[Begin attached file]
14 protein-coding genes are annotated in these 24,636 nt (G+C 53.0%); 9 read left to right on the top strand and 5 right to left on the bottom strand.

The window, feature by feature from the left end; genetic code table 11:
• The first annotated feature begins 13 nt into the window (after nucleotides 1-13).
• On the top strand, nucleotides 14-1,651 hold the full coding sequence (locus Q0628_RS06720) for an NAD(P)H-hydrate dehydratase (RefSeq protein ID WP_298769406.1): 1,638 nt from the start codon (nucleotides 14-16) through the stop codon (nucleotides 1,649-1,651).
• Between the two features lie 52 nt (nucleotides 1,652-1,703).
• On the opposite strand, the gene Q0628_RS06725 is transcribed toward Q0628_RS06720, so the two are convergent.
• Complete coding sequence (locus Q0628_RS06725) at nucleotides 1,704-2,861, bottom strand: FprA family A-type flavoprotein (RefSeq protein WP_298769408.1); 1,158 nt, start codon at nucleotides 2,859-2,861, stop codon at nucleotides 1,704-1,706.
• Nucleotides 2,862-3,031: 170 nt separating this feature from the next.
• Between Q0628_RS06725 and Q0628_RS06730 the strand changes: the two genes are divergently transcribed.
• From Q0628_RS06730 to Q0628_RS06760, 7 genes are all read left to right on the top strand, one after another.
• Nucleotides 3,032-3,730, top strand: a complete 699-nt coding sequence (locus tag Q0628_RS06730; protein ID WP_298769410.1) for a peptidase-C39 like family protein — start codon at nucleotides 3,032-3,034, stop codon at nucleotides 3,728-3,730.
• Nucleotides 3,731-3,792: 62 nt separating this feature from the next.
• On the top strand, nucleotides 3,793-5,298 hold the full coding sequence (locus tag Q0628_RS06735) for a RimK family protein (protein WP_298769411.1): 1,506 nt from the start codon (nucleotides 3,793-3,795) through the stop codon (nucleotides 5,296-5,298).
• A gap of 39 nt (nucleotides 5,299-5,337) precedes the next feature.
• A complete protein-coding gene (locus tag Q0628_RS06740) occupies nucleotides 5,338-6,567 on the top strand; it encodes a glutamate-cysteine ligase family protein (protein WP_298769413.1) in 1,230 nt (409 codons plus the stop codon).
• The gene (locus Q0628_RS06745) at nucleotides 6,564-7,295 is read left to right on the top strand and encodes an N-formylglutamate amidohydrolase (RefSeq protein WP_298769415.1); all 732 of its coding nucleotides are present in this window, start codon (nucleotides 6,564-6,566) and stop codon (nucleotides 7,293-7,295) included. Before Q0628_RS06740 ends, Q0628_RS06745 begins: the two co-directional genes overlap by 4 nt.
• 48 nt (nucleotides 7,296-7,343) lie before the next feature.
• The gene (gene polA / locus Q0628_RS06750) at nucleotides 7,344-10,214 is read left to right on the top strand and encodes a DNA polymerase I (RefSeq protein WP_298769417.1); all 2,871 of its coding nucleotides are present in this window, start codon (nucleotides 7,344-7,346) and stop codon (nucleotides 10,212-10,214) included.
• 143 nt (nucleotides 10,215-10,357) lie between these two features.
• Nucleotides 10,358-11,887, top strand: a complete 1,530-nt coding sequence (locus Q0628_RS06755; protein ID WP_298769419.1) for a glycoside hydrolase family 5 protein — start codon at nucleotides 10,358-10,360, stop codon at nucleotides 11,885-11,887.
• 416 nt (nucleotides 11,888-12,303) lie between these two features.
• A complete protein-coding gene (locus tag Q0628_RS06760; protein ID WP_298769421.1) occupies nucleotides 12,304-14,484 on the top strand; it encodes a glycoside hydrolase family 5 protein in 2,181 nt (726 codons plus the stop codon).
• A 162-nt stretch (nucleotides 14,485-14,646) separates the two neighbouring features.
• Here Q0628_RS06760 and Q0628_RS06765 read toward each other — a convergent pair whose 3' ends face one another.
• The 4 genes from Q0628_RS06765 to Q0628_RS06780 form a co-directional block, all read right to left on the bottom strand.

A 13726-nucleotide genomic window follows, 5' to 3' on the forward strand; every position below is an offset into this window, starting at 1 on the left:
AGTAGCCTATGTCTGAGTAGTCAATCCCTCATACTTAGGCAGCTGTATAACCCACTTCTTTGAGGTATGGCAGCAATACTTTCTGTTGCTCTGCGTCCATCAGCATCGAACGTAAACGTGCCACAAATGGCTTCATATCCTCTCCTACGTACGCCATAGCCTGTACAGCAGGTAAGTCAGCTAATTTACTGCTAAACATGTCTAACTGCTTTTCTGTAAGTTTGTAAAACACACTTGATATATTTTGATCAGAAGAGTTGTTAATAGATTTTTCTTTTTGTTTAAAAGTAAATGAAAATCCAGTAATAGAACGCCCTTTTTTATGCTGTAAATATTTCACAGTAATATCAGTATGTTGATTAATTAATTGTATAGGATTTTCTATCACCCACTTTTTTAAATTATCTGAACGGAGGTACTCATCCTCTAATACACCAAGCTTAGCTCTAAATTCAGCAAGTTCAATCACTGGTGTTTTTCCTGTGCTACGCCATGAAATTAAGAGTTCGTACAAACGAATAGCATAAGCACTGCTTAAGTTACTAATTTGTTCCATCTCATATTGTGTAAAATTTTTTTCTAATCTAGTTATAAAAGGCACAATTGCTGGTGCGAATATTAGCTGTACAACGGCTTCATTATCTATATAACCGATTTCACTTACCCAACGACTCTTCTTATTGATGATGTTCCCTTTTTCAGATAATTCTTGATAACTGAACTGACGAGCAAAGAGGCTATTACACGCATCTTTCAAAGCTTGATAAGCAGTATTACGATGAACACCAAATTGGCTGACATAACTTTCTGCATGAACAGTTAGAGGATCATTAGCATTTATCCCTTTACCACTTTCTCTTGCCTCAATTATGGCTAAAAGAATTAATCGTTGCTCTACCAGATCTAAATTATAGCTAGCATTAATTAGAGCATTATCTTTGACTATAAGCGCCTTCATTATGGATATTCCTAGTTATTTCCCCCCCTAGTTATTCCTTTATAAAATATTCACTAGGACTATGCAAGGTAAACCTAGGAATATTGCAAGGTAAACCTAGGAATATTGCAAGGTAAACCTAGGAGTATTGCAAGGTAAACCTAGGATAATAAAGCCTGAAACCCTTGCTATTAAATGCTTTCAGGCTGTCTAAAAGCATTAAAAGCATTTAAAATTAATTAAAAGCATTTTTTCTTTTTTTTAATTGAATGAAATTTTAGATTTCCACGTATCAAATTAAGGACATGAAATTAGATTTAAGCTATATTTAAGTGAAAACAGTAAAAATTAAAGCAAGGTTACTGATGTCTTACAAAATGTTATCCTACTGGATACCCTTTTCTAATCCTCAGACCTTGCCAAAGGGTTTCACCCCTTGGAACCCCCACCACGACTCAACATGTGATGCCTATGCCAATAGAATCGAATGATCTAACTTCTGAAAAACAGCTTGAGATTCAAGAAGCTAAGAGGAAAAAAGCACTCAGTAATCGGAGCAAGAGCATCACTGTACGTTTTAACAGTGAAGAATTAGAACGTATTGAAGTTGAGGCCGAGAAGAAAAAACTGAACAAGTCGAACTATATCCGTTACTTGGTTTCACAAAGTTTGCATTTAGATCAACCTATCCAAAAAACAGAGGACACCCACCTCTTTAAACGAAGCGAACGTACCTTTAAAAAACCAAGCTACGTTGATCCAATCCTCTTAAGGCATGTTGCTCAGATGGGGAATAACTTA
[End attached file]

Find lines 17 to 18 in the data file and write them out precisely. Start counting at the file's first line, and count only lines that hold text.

• 48 nt (nucleotides 7,296-7,343) lie before the next feature.
• The gene (gene polA / locus Q0628_RS06750) at nucleotides 7,344-10,214 is read left to right on the top strand and encodes a DNA polymerase I (RefSeq protein WP_298769417.1); all 2,871 of its coding nucleotides are present in this window, start codon (nucleotides 7,344-7,346) and stop codon (nucleotides 10,212-10,214) included.